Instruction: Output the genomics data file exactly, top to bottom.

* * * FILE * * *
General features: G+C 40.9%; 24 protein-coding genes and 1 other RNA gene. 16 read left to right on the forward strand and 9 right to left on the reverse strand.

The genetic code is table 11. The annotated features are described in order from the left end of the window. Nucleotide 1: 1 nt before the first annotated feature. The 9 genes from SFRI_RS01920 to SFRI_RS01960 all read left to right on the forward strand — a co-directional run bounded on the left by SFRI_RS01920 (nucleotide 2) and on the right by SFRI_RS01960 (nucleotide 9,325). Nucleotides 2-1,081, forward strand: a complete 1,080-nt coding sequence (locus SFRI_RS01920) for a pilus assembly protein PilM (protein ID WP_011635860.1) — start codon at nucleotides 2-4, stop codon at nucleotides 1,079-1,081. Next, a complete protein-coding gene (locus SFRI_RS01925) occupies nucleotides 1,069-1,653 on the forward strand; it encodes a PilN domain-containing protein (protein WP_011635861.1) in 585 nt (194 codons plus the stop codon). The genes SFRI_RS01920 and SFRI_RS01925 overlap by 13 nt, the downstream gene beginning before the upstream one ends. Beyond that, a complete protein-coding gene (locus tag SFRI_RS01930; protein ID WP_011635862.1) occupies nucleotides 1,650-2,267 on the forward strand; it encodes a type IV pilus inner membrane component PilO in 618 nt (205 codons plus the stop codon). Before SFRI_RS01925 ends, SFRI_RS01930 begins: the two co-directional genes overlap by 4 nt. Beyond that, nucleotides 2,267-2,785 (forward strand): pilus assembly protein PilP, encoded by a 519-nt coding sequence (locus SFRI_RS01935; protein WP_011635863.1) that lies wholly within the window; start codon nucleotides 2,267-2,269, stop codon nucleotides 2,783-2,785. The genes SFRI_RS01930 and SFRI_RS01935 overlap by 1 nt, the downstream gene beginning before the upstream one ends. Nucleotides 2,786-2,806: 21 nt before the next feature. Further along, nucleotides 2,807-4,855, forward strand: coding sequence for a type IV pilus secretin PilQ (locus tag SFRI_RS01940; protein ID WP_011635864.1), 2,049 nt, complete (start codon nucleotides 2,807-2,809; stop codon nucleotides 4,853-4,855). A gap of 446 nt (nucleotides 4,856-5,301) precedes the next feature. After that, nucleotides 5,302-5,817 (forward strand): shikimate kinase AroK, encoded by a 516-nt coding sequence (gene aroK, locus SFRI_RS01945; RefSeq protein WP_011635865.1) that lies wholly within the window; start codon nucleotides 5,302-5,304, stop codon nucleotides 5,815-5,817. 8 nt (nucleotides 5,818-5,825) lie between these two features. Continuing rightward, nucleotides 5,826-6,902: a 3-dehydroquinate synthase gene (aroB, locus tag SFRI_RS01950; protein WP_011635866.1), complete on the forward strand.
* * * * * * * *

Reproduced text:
General features: G+C 40.9%; 24 protein-coding genes and 1 other RNA gene. 16 read left to right on the forward strand and 9 right to left on the reverse strand.

The genetic code is table 11. The annotated features are described in order from the left end of the window. Nucleotide 1: 1 nt before the first annotated feature. The 9 genes from SFRI_RS01920 to SFRI_RS01960 all read left to right on the forward strand — a co-directional run bounded on the left by SFRI_RS01920 (nucleotide 2) and on the right by SFRI_RS01960 (nucleotide 9,325). Nucleotides 2-1,081, forward strand: a complete 1,080-nt coding sequence (locus SFRI_RS01920) for a pilus assembly protein PilM (protein ID WP_011635860.1) — start codon at nucleotides 2-4, stop codon at nucleotides 1,079-1,081. Next, a complete protein-coding gene (locus SFRI_RS01925) occupies nucleotides 1,069-1,653 on the forward strand; it encodes a PilN domain-containing protein (protein WP_011635861.1) in 585 nt (194 codons plus the stop codon). The genes SFRI_RS01920 and SFRI_RS01925 overlap by 13 nt, the downstream gene beginning before the upstream one ends. Beyond that, a complete protein-coding gene (locus tag SFRI_RS01930; protein ID WP_011635862.1) occupies nucleotides 1,650-2,267 on the forward strand; it encodes a type IV pilus inner membrane component PilO in 618 nt (205 codons plus the stop codon). Before SFRI_RS01925 ends, SFRI_RS01930 begins: the two co-directional genes overlap by 4 nt. Beyond that, nucleotides 2,267-2,785 (forward strand): pilus assembly protein PilP, encoded by a 519-nt coding sequence (locus SFRI_RS01935; protein WP_011635863.1) that lies wholly within the window; start codon nucleotides 2,267-2,269, stop codon nucleotides 2,783-2,785. The genes SFRI_RS01930 and SFRI_RS01935 overlap by 1 nt, the downstream gene beginning before the upstream one ends. Nucleotides 2,786-2,806: 21 nt before the next feature. Further along, nucleotides 2,807-4,855, forward strand: coding sequence for a type IV pilus secretin PilQ (locus tag SFRI_RS01940; protein ID WP_011635864.1), 2,049 nt, complete (start codon nucleotides 2,807-2,809; stop codon nucleotides 4,853-4,855). A gap of 446 nt (nucleotides 4,856-5,301) precedes the next feature. After that, nucleotides 5,302-5,817 (forward strand): shikimate kinase AroK, encoded by a 516-nt coding sequence (gene aroK, locus SFRI_RS01945; RefSeq protein WP_011635865.1) that lies wholly within the window; start codon nucleotides 5,302-5,304, stop codon nucleotides 5,815-5,817. 8 nt (nucleotides 5,818-5,825) lie between these two features. Continuing rightward, nucleotides 5,826-6,902: a 3-dehydroquinate synthase gene (aroB, locus tag SFRI_RS01950; protein WP_011635866.1), complete on the forward strand.